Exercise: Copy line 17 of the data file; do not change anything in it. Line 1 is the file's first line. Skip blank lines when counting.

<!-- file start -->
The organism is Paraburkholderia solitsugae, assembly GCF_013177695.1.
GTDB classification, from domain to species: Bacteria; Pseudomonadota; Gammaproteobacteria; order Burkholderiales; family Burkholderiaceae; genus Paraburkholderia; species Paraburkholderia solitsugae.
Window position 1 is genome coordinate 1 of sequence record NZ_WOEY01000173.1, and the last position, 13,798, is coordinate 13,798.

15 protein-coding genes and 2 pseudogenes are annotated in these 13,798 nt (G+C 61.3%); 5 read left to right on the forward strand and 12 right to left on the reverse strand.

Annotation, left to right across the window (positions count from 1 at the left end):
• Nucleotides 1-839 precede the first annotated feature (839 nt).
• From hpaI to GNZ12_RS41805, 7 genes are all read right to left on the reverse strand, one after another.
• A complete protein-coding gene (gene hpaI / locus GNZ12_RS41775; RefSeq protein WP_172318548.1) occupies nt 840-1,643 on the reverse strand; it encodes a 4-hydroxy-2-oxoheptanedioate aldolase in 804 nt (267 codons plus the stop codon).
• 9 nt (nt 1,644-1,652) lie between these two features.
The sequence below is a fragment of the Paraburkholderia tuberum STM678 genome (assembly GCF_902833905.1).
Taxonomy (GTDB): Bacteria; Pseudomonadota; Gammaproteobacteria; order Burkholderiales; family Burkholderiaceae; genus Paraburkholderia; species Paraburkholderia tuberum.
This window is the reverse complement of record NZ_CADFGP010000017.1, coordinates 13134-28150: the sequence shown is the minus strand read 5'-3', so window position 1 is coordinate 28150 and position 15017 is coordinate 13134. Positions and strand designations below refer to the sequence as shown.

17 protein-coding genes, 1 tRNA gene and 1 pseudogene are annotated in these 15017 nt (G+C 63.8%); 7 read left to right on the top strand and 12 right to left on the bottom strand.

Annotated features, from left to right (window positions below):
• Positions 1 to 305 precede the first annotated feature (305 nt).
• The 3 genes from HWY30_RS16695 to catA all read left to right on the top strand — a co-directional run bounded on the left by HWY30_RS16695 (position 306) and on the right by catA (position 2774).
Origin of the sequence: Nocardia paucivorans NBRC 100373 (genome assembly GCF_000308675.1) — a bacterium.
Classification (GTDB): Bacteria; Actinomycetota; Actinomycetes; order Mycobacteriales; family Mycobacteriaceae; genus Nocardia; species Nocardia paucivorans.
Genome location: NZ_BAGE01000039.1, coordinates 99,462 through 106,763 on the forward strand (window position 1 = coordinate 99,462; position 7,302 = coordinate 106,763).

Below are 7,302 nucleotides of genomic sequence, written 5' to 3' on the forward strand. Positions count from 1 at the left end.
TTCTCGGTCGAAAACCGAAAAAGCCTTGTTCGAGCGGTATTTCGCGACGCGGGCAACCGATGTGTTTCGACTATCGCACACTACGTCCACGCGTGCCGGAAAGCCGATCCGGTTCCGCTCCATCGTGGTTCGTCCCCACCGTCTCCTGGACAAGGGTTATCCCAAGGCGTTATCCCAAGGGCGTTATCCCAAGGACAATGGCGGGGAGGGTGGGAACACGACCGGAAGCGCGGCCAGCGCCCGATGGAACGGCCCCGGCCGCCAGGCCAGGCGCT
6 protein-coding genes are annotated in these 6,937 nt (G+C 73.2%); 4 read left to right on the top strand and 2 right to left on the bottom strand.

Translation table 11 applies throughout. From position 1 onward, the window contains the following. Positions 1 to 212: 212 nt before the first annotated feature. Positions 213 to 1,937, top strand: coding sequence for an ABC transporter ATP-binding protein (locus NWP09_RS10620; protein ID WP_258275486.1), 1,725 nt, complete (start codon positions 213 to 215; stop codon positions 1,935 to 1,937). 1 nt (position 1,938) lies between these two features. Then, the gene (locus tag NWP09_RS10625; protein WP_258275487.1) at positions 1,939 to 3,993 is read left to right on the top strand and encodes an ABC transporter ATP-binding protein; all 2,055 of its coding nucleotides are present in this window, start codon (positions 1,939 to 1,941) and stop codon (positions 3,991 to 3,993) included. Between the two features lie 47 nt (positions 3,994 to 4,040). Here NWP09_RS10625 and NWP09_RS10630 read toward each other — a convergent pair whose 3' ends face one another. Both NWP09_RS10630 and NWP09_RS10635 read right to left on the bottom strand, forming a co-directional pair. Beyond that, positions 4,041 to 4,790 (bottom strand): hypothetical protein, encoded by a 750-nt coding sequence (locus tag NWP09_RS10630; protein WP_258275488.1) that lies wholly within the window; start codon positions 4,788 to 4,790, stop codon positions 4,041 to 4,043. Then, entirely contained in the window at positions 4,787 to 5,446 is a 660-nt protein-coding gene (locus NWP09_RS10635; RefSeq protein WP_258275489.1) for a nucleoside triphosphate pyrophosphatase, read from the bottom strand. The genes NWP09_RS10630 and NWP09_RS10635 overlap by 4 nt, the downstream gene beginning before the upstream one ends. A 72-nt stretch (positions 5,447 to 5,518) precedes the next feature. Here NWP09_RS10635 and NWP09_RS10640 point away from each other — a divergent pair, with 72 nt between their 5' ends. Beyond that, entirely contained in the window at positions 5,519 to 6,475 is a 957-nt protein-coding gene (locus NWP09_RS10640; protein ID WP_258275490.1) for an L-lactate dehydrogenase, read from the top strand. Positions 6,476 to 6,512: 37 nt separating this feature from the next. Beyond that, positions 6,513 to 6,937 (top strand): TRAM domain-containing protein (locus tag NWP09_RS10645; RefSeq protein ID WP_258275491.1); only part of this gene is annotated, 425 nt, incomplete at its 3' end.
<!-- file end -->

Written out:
Origin of the sequence: Nocardia paucivorans NBRC 100373 (genome assembly GCF_000308675.1) — a bacterium.